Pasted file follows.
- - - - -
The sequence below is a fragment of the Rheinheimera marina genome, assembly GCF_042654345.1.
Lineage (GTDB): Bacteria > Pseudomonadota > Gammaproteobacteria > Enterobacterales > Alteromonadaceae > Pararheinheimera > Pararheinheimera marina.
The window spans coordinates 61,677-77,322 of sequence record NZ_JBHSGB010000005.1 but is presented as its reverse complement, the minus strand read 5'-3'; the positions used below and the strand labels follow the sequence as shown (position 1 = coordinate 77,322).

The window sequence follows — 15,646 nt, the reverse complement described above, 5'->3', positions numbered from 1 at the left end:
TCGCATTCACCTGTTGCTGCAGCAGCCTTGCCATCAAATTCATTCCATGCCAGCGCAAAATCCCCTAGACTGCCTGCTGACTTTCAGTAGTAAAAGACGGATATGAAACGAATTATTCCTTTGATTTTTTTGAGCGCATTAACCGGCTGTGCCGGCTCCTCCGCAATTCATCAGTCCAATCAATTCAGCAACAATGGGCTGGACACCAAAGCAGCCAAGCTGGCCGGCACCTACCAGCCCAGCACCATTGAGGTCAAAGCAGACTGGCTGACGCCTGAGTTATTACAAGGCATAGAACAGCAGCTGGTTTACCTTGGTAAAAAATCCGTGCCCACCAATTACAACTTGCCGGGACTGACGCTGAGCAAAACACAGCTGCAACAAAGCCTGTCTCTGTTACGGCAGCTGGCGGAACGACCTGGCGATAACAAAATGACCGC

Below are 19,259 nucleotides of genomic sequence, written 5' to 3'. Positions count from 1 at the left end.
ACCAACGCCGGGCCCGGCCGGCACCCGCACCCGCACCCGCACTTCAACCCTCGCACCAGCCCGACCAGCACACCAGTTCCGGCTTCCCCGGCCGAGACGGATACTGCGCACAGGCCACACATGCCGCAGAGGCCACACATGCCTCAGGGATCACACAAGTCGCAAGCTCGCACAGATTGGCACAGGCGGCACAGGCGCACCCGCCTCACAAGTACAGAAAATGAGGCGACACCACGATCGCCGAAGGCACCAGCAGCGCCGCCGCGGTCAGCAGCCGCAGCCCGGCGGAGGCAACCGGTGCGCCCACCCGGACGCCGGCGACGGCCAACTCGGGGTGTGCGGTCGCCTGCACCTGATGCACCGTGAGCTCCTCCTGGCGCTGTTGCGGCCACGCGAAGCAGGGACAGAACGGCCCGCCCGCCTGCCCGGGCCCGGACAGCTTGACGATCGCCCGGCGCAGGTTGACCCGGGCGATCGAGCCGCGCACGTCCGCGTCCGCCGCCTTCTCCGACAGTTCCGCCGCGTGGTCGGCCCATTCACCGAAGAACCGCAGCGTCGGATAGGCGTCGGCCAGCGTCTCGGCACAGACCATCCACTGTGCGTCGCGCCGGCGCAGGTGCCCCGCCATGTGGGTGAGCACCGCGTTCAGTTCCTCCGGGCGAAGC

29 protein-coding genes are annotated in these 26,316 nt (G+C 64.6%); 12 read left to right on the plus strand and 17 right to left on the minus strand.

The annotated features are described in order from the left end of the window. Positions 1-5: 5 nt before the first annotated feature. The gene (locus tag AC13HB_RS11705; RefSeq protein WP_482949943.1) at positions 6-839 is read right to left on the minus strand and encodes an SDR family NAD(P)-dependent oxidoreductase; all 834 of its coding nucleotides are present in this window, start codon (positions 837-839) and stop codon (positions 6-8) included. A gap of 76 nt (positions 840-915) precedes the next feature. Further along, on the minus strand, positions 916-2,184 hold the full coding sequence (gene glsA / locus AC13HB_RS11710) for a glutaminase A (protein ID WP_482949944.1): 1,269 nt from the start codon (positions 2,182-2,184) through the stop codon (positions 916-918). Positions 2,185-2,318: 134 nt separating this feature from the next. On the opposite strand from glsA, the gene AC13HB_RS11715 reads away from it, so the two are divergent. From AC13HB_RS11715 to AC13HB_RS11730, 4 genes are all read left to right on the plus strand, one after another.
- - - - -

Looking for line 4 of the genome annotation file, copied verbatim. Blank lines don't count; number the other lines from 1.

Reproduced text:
The window sequence follows — 15,646 nt, the reverse complement described above, 5'->3', positions numbered from 1 at the left end: